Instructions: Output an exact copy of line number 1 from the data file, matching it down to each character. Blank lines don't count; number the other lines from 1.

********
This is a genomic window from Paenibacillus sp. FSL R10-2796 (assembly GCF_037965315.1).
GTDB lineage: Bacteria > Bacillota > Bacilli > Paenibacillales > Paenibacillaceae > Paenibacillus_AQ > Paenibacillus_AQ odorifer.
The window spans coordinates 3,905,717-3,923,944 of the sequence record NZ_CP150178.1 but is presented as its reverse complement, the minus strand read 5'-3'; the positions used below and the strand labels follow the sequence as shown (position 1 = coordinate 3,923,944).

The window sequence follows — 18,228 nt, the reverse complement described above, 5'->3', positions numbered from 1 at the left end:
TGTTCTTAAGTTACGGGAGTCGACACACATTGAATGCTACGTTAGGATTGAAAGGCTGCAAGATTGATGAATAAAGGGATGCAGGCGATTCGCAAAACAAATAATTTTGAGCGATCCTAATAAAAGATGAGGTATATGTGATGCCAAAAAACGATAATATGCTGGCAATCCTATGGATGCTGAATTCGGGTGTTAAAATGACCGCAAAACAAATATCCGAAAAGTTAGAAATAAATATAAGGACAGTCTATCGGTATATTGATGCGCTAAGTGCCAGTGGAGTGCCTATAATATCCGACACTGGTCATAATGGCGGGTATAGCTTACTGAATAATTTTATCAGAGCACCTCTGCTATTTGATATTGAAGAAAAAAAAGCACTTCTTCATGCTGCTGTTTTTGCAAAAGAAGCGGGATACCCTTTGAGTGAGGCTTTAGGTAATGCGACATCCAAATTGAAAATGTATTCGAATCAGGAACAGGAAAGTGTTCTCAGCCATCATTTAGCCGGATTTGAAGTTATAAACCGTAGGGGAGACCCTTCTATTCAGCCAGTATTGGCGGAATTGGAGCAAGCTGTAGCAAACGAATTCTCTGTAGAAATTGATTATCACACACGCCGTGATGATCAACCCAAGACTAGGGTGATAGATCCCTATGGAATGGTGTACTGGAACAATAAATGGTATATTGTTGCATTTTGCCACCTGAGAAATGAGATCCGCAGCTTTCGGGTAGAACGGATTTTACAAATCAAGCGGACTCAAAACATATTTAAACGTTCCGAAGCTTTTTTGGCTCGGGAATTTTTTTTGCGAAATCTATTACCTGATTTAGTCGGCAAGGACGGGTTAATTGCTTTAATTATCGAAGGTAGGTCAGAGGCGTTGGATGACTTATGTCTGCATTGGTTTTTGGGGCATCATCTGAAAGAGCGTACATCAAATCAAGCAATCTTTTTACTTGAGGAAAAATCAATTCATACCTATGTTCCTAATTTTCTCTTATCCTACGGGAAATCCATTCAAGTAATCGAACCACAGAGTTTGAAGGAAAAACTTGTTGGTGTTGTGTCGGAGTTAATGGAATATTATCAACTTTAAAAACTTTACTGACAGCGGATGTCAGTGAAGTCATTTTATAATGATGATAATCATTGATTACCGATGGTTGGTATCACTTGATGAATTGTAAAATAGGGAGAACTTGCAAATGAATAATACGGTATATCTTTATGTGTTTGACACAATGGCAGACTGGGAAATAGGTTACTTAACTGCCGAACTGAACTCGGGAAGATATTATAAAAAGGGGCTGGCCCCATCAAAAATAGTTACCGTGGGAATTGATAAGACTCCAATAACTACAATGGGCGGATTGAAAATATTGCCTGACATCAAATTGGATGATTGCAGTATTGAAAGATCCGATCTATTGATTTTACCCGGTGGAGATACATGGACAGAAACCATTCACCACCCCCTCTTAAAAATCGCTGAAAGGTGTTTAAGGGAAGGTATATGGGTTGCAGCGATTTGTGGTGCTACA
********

This is a genomic window from Paenibacillus sp. FSL R10-2796 (assembly GCF_037965315.1).